Once again, I’m learning from my colleagues, as yesterday I realized how important self-direction is in enabling social learning. Now I’m picking up on Jay’s post on Social Learning Gets Real and see how it connects to Jane’s observations. Jay has described several aspects of the future of social learning (below) and they map to the matrix (farther down) I created based on Jane’s five types of social learning.
As Jay says:
In the past, we’ve focused on individuals but work is performed by groups. Hence, I expect us to start helping groups learn to perform instead of individuals.
Why is this important? We have structures and systems in place that promote and validate individual training but we leave almost all of the social learning to chance.
Would it be better to 1) take a generic classroom workshop on information management or 2) spend a few hours serendipitously learning on Twitter.
Is it more effective to a) read prepared case studies or to b) co-create your group’s case study that can be shared with the entire organization?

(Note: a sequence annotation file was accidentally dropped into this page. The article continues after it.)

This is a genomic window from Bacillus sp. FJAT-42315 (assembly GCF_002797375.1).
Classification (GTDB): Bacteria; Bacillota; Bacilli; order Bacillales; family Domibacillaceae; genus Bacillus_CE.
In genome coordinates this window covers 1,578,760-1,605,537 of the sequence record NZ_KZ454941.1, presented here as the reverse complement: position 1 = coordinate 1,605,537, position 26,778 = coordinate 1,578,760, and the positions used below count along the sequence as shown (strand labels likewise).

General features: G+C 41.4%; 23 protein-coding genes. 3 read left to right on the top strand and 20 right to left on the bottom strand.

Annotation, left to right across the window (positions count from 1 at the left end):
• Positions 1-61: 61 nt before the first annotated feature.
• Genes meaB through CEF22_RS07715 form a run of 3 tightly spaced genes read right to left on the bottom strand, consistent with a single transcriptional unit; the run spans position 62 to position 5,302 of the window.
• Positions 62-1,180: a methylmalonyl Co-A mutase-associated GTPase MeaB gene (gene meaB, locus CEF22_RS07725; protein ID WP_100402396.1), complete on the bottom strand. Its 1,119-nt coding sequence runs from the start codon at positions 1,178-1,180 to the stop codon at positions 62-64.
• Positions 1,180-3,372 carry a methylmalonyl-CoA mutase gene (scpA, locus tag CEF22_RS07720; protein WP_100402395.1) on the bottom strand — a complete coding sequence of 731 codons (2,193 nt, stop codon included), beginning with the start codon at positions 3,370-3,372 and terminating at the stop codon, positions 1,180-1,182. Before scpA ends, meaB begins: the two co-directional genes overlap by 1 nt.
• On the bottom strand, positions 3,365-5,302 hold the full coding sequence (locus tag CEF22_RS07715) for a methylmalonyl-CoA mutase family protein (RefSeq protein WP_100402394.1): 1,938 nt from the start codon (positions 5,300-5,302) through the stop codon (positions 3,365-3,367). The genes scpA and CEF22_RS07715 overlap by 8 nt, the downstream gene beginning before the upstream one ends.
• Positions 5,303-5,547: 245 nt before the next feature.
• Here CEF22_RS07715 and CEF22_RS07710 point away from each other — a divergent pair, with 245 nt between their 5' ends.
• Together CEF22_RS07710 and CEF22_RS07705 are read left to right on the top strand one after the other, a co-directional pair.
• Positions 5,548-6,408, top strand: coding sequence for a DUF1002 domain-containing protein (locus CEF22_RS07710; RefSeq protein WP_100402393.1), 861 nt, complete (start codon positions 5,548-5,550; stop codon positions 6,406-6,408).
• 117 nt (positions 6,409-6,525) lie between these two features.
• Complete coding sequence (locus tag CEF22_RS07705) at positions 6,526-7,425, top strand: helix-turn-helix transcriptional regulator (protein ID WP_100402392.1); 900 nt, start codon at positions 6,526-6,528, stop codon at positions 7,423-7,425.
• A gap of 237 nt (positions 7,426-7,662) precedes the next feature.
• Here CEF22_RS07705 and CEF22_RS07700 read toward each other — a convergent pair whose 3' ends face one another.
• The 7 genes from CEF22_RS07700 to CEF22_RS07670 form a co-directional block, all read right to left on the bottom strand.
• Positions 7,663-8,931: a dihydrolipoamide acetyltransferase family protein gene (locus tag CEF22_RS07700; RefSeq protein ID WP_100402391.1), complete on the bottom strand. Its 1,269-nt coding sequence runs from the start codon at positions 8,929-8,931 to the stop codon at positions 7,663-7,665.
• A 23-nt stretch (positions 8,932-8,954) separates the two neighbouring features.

Jane Hart’s social learning definitions:
- IOL – Intra-Organisational Learning – how social media tools can be used to keep employees up to date and up to speed on strategic and other internal initiatives
- FSL – Formal Structured Learning – how educators (teachers, trainers, learning designers) as well as students can use social media within education and training – for courses, classes, workshops etc
- GDL – Group Directed Learning – how groups of individuals – teams, projects, study groups etc – can use social media to work and learn together (a “group” could just be two people, so coaching and mentoring falls into this category)
- PDL – Personal Directed Learning – how individuals can use social media for their own (self-directed) personal or professional learning
- ASL – Accidental & Serendipitous Learning – how individuals, by using social media, can learn without consciously realising it (aka incidental or random learning)